College basketball figures to look vastly different this coming season, thanks to the new rules designed to give offenses a much-needed boost. I wrote about the new rule for my column in the Friday Oklahoman, which you can read here.
Basically, the new rules limit the physicality allowed by defenders on the perimeter and also make it more difficult for players to draw charging fouls.
Here are some comments from players and coaches about the new rules.
OSU coach Travis Ford: “We’ve talked to our team about how I think it helps us in many ways on the offensive end; how we play and do certain things. You can still play great defense, you can still stop teams if you adapt to the rules. But you just can’t say, as the officials are saying, that they want it all to be offense. They’ll tell you that. Now, they don’t care about winning and losing. We all understand that defense and rebounding wins. It wins championships, it wins games. Officials don’t care about that, it’s not their problem. But for us, we understand defense wins and we have to learn to play great defense within the rules.”
OSU senior Markel Brown: “It’s very hard. We play a good and physical defense. It’s going to be a challenge, but we have been working on it throughout practice.”
Ford: “I think this could be a positive for our team. (It will help) teams with length. You’re going to have gap guys. You’re going to have to play with space. As our head of officials said, it’s going to be tough for anybody to press. You learn to press within the rules. But teams with a little more length on the perimeter, guys with versatility.”
OSU sophomore Phil Forte: “It’s different. They’re trying to take out the physical part of the game. They want to see a lot more scoring because of this. We had a scrimmage this past weekend, and it took some time to adjust to the new rules. Any touch on the hip is a foul now, but I feel like the team that can adjust the quickest will benefit the most. Whether we like it or not, that is the way the game is played now.”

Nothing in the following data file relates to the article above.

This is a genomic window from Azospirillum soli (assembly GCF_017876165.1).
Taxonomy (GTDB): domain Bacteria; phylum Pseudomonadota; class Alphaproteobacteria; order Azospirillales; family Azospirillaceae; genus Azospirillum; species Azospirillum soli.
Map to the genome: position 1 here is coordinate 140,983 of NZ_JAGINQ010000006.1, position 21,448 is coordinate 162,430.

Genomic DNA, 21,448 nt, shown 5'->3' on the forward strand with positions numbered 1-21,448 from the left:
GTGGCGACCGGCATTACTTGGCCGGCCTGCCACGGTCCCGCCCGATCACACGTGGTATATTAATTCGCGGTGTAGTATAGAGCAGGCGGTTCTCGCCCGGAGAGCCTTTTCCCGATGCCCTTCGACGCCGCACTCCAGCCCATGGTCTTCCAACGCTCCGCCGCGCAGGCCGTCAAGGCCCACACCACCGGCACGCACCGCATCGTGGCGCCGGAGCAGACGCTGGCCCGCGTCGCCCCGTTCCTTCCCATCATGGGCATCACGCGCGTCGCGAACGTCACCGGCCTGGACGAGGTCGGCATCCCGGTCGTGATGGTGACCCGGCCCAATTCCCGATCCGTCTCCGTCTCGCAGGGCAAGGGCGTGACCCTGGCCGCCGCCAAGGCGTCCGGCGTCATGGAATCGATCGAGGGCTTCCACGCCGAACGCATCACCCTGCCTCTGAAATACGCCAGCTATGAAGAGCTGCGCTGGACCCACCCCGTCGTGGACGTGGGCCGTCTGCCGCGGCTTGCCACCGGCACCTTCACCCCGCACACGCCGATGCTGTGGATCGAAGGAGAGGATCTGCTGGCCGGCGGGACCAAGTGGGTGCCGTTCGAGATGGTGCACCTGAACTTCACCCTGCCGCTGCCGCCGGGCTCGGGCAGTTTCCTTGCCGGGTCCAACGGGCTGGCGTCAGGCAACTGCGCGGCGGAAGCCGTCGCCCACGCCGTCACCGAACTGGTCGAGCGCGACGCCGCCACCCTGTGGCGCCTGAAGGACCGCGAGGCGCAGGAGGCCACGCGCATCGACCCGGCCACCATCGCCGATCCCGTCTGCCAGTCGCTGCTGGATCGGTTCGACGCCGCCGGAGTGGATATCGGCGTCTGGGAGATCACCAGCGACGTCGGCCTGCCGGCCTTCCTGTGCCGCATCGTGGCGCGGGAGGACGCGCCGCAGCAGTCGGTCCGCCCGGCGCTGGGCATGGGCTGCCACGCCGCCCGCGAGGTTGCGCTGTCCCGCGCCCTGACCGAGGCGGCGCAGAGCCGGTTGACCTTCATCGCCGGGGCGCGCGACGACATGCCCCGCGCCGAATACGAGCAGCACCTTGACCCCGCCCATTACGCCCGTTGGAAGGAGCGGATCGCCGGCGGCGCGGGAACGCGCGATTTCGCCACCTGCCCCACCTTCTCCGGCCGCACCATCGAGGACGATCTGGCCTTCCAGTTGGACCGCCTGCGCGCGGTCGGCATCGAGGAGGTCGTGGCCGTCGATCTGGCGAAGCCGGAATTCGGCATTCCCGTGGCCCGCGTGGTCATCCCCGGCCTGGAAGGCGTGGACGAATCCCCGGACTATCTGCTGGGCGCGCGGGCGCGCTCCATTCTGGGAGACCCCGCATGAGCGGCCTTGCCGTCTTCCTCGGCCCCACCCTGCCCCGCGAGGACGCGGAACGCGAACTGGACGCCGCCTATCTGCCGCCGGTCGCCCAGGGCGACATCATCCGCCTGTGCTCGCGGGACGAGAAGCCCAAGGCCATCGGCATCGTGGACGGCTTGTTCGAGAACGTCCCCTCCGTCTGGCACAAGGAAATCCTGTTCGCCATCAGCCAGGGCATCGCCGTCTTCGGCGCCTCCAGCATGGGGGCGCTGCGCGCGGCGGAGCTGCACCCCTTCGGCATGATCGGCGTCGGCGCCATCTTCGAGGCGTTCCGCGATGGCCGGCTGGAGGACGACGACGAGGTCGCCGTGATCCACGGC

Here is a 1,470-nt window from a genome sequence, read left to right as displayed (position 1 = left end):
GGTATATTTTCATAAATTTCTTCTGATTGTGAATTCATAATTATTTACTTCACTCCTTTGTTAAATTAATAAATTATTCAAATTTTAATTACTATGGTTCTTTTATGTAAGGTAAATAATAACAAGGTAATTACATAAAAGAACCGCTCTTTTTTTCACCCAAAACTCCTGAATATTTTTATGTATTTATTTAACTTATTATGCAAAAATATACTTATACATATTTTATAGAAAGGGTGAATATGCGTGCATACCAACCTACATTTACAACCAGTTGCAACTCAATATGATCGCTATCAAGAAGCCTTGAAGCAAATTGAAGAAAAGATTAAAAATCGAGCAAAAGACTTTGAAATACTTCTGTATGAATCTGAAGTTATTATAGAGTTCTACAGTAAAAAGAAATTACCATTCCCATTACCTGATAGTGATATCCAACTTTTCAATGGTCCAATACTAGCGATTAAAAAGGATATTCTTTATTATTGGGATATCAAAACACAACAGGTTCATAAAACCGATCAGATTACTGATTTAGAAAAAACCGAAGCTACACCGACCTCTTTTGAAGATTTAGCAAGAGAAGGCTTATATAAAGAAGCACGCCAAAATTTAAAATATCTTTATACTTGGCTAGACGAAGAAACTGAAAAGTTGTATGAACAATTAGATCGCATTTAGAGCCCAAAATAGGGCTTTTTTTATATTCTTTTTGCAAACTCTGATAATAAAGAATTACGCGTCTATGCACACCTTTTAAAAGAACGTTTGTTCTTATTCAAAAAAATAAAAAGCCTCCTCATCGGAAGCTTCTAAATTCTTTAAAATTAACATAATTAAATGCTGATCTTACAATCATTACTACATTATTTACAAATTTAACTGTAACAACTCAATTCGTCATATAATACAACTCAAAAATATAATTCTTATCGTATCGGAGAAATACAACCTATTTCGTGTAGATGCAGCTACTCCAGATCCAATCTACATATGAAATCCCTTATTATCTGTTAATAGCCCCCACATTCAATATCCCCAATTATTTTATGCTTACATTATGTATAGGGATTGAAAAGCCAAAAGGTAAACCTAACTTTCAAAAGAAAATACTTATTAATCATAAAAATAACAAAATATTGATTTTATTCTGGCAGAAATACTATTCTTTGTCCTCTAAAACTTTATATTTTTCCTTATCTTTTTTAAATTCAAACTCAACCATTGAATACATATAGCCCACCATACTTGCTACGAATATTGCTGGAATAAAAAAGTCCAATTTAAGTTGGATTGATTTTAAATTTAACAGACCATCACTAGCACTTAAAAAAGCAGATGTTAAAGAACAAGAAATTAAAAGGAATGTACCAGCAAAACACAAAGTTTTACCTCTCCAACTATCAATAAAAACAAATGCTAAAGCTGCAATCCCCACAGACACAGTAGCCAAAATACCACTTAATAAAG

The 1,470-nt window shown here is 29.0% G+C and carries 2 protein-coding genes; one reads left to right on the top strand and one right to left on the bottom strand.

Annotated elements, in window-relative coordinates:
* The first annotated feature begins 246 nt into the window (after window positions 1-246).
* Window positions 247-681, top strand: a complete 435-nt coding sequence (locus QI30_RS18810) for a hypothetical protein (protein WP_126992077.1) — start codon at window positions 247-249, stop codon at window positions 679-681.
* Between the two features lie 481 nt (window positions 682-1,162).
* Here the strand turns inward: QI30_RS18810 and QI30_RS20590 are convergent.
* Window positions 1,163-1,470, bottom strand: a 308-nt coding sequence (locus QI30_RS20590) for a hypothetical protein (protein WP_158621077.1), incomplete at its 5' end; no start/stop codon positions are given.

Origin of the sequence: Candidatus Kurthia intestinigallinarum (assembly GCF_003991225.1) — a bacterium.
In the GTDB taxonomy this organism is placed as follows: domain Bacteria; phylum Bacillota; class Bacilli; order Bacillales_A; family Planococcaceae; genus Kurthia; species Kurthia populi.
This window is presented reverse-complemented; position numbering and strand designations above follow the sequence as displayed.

Louisville coach Rick Pitino, during the Final Four in April: “What happened in the NBA now is they stopped all the arm bars, all the standing up of screens, all the coming across and chopping the guy. They stopped all that. Now there’s freedom of movement in the NBA and you see great offense … everybody cuts and passes, freedom of movement. That’s what we got to get back to.”
Ford: “It’s going to slow the game down. Going to shoot a lot of foul shots. They fully grasp that. They get it all. The way it’s been put to me, don’t put your hand on ‘em. We had our first intrasquad scrimmage, with Big 12 referees, and we had a 30-minute scrimmage, played three 10-minute quarters. We had 70 fouls called.”
OSU sophomore Marcus Smart, on if experience helps with the changes: “With that experience, we can understand the rules and know that when guys play us, there are going to be a lot of exotic zones and defenses against us. We can keep our team calm and collective. I heard this one saying, someone said, ‘What is pressure?’ Pressure is not knowing what you’re doing. With that experience, you know what you’re doing, so pressure is taken out of the equation.”
Ford: “This is more drastic (than football’s new targeting rule). The referees are settling in. This is not an emphasis. It is a rule. They put it in a rule book. If you touch the ballhandler, it’s a foul.”
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